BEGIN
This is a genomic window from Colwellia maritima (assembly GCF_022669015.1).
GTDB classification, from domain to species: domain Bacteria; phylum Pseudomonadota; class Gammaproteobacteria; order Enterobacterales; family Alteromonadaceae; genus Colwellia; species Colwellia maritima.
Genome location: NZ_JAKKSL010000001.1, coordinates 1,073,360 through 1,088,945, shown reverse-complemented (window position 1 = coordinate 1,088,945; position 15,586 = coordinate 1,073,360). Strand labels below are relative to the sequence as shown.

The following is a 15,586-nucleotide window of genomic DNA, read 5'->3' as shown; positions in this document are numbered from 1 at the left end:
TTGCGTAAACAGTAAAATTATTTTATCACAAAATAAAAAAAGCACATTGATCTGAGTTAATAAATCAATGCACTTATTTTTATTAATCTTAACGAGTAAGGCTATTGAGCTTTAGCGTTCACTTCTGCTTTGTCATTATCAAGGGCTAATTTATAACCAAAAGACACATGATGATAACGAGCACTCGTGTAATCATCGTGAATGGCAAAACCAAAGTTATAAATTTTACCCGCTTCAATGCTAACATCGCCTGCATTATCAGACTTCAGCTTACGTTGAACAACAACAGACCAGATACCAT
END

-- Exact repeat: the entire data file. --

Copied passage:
This is a genomic window from Colwellia maritima (assembly GCF_022669015.1).
GTDB classification, from domain to species: domain Bacteria; phylum Pseudomonadota; class Gammaproteobacteria; order Enterobacterales; family Alteromonadaceae; genus Colwellia; species Colwellia maritima.
Genome location: NZ_JAKKSL010000001.1, coordinates 1,073,360 through 1,088,945, shown reverse-complemented (window position 1 = coordinate 1,088,945; position 15,586 = coordinate 1,073,360). Strand labels below are relative to the sequence as shown.

The following is a 15,586-nucleotide window of genomic DNA, read 5'->3' as shown; positions in this document are numbered from 1 at the left end:
TTGCGTAAACAGTAAAATTATTTTATCACAAAATAAAAAAAGCACATTGATCTGAGTTAATAAATCAATGCACTTATTTTTATTAATCTTAACGAGTAAGGCTATTGAGCTTTAGCGTTCACTTCTGCTTTGTCATTATCAAGGGCTAATTTATAACCAAAAGACACATGATGATAACGAGCACTCGTGTAATCATCGTGAATGGCAAAACCAAAGTTATAAATTTTACCCGCTTCAATGCTAACATCGCCTGCATTATCAGACTTCAGCTTACGTTGAACAACAACAGACCAGATACCAT